Parachute crash course training promised us the jump of our lives by the end of our boot camp training day. All we needed to master was leaping off 10-foot stacks of hay bales and untwisting ourselves from mock chutes hanging from the beams of an old barn roof. First time jumpers were not entrusted with high tech parachutes that would require precise steering skills; that meant no soft landings. However, radio contact would provide verbal directions from an expert on the ground and guide us clear of unseen clumps of trees or power lines. But when our bodies did hit the ground, the idea was to soften the blow with a routine shoulder roll. This we practiced diligently for hours on end. Good thing I was only 20 years old; I don’t even remember sore muscles the next day. The skill of untwisting my practice parachute quickly became an efficient automatic response and it’s a good thing because during my “real jump” it was the first required action of my floating descent.
Jump gear provided: professionally packed parachute, helmet with radio communication, goggles, and jumpsuit.
Safety guarantees: 1.) Static line - chute would open automatically when you jumped out of the airplane, 2.) Back-up option one – manual pull lever, 3.) Back-up option two - altimeter controlled back-up chute would open automatically if you got below 1000 feet without an open canopy above your head; really hard landing though.
Goal: aim for earth and wholeness of body. Don’t bother being a perfectionist and try to hit the painted bull’s eye in the field (although I think my brother did) – let gravity draw you down and above all wildly celebrate the gift of the present moment.
Misc. items needed: courage, trust, and no wind.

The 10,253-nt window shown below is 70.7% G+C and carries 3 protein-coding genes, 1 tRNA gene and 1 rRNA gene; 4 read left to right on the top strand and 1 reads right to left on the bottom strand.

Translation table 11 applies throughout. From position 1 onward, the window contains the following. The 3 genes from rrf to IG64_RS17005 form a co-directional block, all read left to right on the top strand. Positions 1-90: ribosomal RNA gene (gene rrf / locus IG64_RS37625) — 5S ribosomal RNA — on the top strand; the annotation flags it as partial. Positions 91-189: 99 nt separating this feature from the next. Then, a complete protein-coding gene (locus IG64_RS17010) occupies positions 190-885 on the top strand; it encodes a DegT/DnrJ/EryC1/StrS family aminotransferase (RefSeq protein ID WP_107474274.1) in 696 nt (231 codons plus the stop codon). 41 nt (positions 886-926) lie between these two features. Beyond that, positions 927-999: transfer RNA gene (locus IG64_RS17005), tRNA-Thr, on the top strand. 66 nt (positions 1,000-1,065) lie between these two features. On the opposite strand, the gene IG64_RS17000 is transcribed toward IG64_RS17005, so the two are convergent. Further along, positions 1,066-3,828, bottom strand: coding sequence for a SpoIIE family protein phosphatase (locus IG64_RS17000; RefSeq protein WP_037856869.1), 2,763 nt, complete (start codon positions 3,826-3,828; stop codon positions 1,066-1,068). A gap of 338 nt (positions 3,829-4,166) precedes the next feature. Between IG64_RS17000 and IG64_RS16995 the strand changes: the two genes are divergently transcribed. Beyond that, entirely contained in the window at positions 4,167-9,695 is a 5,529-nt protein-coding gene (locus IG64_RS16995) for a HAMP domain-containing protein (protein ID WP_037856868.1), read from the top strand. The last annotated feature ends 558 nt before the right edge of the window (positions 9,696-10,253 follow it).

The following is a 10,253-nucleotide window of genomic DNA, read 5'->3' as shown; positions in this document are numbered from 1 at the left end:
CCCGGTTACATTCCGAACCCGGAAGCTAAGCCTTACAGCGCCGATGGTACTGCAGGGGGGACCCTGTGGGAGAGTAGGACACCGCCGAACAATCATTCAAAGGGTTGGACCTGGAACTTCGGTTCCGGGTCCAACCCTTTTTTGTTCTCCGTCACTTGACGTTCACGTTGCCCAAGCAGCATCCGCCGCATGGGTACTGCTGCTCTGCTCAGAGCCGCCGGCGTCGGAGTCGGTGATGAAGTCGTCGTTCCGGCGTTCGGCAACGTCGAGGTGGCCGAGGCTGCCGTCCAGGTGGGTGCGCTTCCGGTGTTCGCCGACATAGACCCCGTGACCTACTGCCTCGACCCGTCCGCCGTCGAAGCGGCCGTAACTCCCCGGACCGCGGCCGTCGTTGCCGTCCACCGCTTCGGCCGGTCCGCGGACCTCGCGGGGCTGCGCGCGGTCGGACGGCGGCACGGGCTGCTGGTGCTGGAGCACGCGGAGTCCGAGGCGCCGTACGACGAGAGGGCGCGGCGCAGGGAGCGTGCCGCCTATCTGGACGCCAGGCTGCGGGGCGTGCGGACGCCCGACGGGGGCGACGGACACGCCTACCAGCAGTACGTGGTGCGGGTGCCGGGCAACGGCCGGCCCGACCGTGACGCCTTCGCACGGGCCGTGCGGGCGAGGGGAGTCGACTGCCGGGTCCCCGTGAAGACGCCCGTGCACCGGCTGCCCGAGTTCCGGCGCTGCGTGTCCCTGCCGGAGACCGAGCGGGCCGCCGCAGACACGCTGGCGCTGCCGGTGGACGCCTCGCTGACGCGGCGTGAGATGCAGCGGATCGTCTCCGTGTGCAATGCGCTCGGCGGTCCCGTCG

Quote of the day:
“If you can walk away from your landing, it was a perfect landing.”
….wisdom from my jumpmaster
A perfect landing: Shouldn’t it look just like the trainer’s, or at least like everyone else’s? Don’t you need to hit the bull’s eye to reach perfection? No, to survive the experience is the goal; wholeness of person, body in this case. Show up, put one foot in front of the other, and let go. Prerequisites: trust your Guide, plunge into the unknown, and draw from any previous training experience.
I am not going to pretend I wasn’t nervous when I headed up into the clouds all geared up and anticipating throwing myself into the limitless atmosphere. Actually, the weather had gotten gusty by the end of our training time and all adrenaline reserves had to be stored until a day with more favorable weather. But, when the long awaited moment finally arrived, I was ready. My father came along for safety reconnaissance while my mother stayed home praying she wouldn’t loose both her children at once. After documents waiving rights to posthumous lawsuits were signed, we climbed into our gear and were whisked off in the waiting Cessna.